|Automotive Skills Day competition at Cuyamaca College.|
Now in its 36th year, the event is the longest running at the Rancho San Diego campus. About 50 students from eight schools will experience the excitement of head-to-head competition, vying for thousands of dollars in cash and prizes, said Chris Branton, coordinator of the college’s automotive technology program and co-chair of the event, along with instructor Jim Hannibal. About 30 Cuyamaca College students will also compete – but not for prizes – and take part as event volunteers and judges.
The public is invited to cheer on their favorite school, and to stick around on campus for the student-run Coyote Music Festival taking place on the grand lawn from noon to 4 p. m. Both events are free, as is parking.
“Classic and modern cars, plus live bands on three stages for the admission price of zero – you can’t ask for more,” said President Mark J. Zacovic. “What a great day for Cuyamaca College to share with the community its outstanding automotive technology and music programs.”
For vintage car lovers, the event includes a can’t-be-missed opportunity to check out 20 show cars being rolled out by the Over the Hill Gang of San Diego, a hot rod car club that gave more than $3,000 this month to five Cuyamaca students enrolled in a GM-sponsored training program. Club member and scholarship chairperson Paula Pifer said this year, the club decided to donate a portion of the proceeds from its annual car show to local automotive students and the GM-ASEP (Automotive Service Educational Program) at Cuyamaca College was the club’s first choice.
“We are very interested in helping automotive students who want to further their education in the automotive field,” said Pifer, a Grossmont College alum whose husband received an automotive certificate from Cuyamaca College that helped him begin a post-Navy career in the transportation sector. “We hope to continue this relationship with the college so we can help future students in this program.”
Another private supporter is the local chapter of the Automotive Service Council of California, co-sponsors of the skills day event, which has donated tens of thousands of dollars over the years in prizes. This year, tools totaling between $3,000-$6,000 in value will be awarded to students competing in individual and team categories of engine repair, transmission, suspension and steering, brakes, electrical, AC and engine performance.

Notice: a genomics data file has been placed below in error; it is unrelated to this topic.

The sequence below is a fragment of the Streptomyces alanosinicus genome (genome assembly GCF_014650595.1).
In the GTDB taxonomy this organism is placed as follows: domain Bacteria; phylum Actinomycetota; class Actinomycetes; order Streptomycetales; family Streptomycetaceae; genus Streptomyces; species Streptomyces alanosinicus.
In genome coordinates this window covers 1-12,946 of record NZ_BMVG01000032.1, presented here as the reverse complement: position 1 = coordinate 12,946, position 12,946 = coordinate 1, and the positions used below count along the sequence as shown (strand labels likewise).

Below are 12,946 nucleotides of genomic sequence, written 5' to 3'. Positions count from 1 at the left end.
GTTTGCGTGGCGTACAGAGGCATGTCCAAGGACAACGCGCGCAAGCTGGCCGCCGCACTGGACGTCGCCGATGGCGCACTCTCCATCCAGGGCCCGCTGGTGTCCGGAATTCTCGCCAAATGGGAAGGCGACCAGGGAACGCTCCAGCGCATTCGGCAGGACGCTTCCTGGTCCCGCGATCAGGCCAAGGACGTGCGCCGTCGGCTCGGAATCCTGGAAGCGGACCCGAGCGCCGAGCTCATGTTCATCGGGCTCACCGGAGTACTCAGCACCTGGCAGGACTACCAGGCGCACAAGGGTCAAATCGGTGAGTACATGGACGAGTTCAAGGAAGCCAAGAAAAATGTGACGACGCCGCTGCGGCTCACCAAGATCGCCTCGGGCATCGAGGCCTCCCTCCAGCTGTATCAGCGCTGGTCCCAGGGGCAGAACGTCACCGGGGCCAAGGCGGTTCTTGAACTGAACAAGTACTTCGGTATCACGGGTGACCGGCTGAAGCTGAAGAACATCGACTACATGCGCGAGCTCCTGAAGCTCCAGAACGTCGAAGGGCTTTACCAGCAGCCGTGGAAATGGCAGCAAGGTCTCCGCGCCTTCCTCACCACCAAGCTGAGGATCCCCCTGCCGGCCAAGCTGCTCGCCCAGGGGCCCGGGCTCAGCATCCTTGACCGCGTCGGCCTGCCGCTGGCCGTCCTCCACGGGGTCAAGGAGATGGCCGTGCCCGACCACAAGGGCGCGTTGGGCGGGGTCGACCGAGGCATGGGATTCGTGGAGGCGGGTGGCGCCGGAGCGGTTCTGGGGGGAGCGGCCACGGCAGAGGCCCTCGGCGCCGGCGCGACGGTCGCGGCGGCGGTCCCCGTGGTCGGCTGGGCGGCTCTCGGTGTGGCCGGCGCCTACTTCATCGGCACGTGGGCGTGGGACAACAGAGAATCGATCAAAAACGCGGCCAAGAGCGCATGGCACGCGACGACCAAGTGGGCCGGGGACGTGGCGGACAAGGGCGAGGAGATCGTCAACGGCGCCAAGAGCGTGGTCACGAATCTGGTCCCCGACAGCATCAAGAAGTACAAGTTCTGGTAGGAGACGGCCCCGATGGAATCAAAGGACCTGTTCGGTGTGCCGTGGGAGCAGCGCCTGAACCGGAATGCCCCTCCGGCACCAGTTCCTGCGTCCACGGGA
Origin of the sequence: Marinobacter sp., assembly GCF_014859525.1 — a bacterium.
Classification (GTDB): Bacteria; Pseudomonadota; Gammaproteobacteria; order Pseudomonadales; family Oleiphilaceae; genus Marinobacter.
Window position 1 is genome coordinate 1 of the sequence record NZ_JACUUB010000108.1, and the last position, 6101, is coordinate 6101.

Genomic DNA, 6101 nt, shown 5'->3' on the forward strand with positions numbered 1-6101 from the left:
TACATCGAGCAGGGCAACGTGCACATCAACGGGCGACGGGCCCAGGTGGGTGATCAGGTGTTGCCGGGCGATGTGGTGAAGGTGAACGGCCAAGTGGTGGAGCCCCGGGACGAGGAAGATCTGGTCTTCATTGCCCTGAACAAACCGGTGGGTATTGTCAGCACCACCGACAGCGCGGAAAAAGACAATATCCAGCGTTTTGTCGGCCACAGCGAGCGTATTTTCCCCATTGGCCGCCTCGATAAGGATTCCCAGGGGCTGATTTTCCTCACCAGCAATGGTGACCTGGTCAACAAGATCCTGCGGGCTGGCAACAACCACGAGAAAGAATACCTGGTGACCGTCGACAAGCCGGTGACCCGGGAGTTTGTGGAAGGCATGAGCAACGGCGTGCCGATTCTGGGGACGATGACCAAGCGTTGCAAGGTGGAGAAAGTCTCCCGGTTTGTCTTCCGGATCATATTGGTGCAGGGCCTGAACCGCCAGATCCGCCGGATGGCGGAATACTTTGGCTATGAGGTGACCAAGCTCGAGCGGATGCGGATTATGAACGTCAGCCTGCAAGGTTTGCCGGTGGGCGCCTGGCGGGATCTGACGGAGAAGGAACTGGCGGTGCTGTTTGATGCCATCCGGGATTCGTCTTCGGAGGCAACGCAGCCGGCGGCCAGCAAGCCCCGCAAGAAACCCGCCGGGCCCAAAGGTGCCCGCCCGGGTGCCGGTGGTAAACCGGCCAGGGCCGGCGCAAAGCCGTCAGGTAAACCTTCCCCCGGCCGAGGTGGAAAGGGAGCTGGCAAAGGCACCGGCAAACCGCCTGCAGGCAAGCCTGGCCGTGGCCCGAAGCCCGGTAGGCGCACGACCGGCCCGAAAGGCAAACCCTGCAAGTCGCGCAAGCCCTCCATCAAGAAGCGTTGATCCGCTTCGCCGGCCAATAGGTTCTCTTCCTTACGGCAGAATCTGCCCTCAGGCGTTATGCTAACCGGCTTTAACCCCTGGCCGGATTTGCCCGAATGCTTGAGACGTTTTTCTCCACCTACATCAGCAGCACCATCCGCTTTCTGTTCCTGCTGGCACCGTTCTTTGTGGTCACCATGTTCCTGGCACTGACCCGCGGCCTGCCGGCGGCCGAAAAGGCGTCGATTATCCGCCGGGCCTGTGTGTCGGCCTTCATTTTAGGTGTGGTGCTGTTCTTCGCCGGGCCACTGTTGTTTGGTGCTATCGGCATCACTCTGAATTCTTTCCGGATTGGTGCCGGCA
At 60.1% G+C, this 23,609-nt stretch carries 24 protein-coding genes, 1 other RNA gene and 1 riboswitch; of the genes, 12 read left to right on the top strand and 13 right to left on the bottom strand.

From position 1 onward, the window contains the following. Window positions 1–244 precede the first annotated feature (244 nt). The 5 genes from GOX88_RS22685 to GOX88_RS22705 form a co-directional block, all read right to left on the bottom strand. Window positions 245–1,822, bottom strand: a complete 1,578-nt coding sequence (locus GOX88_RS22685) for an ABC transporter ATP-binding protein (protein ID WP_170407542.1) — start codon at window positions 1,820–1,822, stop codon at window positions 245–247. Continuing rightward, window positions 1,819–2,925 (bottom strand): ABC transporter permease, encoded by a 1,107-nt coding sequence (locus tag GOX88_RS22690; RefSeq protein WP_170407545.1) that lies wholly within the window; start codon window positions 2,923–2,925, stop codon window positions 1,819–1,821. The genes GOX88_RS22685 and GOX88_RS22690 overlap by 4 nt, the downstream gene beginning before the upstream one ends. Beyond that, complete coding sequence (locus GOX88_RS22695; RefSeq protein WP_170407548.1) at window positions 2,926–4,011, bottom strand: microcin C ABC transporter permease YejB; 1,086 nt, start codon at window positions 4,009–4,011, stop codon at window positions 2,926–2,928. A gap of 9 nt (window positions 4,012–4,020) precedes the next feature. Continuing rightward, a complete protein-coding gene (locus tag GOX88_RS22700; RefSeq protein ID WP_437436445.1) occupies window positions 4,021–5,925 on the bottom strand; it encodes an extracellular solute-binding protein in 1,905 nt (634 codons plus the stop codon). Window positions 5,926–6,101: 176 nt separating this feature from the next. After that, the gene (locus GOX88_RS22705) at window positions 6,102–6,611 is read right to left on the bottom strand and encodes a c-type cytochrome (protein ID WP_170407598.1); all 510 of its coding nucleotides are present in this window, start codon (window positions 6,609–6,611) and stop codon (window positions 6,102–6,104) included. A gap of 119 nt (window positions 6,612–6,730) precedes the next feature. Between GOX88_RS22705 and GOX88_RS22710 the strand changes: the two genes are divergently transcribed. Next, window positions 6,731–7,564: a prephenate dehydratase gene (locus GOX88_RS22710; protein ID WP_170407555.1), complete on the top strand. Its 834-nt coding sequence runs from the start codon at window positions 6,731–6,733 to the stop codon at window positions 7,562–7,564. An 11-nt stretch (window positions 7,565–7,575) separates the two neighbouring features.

For the instructors from schools including Ramona, Clairemont, Monte Vista, Grossmont, and Crawford high schools, this year’s event will offer a technical training seminar on hybrid vehicles.
“This auto skills day is a longtime tradition here at Cuyamaca because it’s not only fun, it provides an opportunity for high-school students to talk to professionals about the industry and career opportunities,” Branton said. “Our department also benefits in many ways from this event – recognition, high school and industry contacts – plus the students really get revved up for the competition.”
Organizers say the longevity of the event is due to the strong ties the college’s auto tech faculty has forged with local industry, and the mutual benefit of the program to the college, automotive shops and dealerships.
Because of the academic rigor and well-rounded education that graduates of the program receive, these future technicians are not only exceptionally trained, but have the critical thinking abilities to diagnose and repair today’s computerized cars.
“The program is an excellent example of our colleges’ responsiveness to community and workplace needs.” Zacovic said. “Today’s students are tomorrow’s labor pool.”
With technical skills well beyond those needed in the past, graduates of Cuyamaca’s program who go on to get industry certification can expect an average annual salary of between $40,000 and $60,000. Entry-level salaries are typically in the mid-$20- to $30,000 range, and the pay of top earners in high-volume dealership shops can exceed $100,000.
Even so, industry analysts project a pronounced shortage of automotive technicians within the next five to 10 years as the crop of new employees steadily shrinks, due to a decreased emphasis on vocational training in high schools.
The good news is that the local auto service industry is on the mend, reflective of the nation’s economic recovery. Branton said he is getting more calls than ever from dealerships and automotive shops looking to hire entry-level technicians.
“The job outlook is really good and growing,” he said.
Cuyamaca College is at 900 Rancho San Diego Parkway in Rancho San Diego. For campus and driving maps, go to www.cuyamaca.edu, or call (619) 660-4000.